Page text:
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The Treadwell Tandem Run, sponsored by the Southeast Road Runners, proved an entertaining course for the community's loyalists.
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Twin brothers Tyler and Wesley Dinnan won Saturday's event. The race benefited the Juneau-Douglas High School cross country team.
The 5-kilometer race offered several draws for the runners, including the terrain.
"The course has two 1,200 foot sections of sand and tidal flats," race director Paul DeSloover said.
He also warned runners before the race, "There is a lot of hills throughout two 1.5-mile loops, including lots of tree roots and protruding rocks."
Pure enjoyment is another draw.
"This is definitely one of the (most fun) races of the year because it is really tough," Hunter Brown said. "It goes out on the beach and on the sand, and it has tons of hills. It's just one of those races, you know, where you are not really worried about your time and you are just enjoying the race."
Another attraction to this race is that people compete as a team.
Crimson Bears cross country coach Guy Thibodeau said, "It is not often that you get to pass your friends and teammates going the other way. That is what I used to like about out-and-back races, and it makes it a little bit more interesting."
He described the race's other qualities too.
"One thing about this race is that it is real cross country," Thibodeau said. "Sometimes the running community likes to do something a little different."
In the Treadwell Tandem race, one person in each tandem received a big letter 'R' on their race number. The big additional letter determined which person ran the right forking course on the first lap and then switched to the opposite course on the second lap, while partners did the opposite.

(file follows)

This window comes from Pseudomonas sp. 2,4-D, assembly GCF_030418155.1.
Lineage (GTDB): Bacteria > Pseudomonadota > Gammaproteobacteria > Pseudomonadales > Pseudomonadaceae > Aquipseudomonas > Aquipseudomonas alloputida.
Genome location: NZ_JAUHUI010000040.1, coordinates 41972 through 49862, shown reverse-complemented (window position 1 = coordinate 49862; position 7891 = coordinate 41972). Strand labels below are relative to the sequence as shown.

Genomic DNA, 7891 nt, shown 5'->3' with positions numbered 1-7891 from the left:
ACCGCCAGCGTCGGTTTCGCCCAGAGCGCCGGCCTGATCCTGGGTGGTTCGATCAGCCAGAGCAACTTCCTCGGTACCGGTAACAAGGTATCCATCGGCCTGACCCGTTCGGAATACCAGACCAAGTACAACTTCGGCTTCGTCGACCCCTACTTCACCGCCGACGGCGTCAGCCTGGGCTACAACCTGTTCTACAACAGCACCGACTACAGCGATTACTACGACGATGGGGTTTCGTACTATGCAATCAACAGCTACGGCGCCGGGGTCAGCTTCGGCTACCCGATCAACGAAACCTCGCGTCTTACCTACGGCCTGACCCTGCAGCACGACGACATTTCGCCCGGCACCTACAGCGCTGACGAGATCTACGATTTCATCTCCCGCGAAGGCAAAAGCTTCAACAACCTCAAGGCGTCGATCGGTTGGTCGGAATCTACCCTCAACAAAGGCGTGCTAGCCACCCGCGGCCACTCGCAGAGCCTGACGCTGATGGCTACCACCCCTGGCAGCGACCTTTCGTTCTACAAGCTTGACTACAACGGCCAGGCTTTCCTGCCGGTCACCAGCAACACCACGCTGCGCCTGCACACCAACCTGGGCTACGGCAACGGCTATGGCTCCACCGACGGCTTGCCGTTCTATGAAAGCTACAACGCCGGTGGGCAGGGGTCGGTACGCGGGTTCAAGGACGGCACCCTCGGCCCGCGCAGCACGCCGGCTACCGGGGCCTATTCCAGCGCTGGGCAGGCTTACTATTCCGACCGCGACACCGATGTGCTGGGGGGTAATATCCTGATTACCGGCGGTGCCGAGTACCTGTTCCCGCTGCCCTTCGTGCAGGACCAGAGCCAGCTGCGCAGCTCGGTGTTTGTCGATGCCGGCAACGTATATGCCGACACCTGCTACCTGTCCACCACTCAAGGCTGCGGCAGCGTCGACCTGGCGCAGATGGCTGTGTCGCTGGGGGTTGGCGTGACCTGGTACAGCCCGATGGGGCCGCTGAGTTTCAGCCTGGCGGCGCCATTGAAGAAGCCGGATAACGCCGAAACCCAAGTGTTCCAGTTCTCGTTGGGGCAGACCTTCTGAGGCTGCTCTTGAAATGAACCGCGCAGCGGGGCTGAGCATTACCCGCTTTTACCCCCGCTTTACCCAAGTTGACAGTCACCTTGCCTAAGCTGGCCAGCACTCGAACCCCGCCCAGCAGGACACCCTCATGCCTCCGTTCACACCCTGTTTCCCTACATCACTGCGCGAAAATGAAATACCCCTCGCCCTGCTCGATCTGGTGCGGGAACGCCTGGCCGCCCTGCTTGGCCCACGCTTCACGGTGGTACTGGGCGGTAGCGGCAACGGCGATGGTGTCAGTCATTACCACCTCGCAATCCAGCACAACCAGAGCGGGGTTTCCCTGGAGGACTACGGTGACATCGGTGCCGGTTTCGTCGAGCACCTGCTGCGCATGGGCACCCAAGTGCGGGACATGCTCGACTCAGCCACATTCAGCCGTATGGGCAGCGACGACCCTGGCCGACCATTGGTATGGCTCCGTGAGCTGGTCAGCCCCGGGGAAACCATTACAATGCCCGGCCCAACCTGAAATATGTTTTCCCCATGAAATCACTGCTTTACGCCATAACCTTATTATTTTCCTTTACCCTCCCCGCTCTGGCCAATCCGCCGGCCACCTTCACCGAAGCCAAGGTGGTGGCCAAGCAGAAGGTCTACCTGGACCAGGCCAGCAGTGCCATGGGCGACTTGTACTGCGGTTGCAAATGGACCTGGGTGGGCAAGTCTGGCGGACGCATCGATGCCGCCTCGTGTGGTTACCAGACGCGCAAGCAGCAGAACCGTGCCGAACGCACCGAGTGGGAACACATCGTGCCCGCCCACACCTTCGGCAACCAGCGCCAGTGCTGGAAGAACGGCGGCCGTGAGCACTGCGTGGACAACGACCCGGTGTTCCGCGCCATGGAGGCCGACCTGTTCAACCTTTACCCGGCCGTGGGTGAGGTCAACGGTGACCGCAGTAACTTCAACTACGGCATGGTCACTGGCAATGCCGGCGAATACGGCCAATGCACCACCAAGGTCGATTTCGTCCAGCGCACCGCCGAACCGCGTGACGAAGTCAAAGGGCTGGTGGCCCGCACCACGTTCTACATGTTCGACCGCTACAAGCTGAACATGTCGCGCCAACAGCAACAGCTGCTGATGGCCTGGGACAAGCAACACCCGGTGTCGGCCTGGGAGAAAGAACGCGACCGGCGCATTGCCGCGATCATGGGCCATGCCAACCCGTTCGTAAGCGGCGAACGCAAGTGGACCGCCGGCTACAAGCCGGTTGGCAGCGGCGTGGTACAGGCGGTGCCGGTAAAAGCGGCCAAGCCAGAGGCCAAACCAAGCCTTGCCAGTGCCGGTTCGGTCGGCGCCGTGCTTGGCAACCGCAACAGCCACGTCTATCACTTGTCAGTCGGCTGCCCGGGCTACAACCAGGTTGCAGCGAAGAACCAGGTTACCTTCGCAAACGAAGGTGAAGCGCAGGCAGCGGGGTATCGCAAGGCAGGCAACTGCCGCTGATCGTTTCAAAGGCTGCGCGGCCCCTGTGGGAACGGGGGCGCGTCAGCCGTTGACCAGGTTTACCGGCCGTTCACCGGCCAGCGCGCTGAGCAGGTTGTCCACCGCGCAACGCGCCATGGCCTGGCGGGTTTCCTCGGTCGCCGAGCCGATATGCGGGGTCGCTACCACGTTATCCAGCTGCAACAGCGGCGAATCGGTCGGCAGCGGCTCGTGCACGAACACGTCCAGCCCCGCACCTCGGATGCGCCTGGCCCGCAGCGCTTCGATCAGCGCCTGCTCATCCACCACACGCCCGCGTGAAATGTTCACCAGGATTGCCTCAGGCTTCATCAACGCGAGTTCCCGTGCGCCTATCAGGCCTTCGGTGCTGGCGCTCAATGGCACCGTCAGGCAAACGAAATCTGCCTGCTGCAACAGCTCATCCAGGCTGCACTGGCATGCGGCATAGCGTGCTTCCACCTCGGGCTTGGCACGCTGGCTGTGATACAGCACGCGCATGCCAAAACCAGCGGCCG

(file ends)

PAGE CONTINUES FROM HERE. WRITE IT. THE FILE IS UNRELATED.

At one point, the loops intersected and there was a section of the trail where, as JDHS runner Katie Krehlik said, racers can give high fives.
A small group of runners got more than they bargained for when they veered off course and added extra time and distance to their race.
J.J. Lende, who is in her fourth year of competitive high school cross county said, "The race was fun, although I went a mile in the opposite direction. Other then that, (the race) went pretty good."
At the top of a rise where the runners are supposed to start heading downhill, several runners chugged right on by an orange line drawn in the trail that signified one of the course boundaries.
Instead of staying on the designated path, the unlucky handful meandered about the hillside until they realized that they were off track and rerouted their way back to the race.
Thibodeau mentioned that many of the runners enjoy the race as a warm up for other upcoming events.
"The cross-country team just uses today as a practice race, but I think it is a good prep-race for anyone who likes to do the Klondike Relay or for anybody who wants to get in some hills and get a little speed work," Thibodeau said. "These hills really do duplicate what you are going to do on the Klondike, which is a lot of hills."
Of all the reasons to run Saturday, 3-year-old Kaelon Bunton said his favorite part was "running fast."
Although the youngest of the 56 racers may not have finished with everyone else, his honest opinion is what keeps people coming out to participate in these races all year long.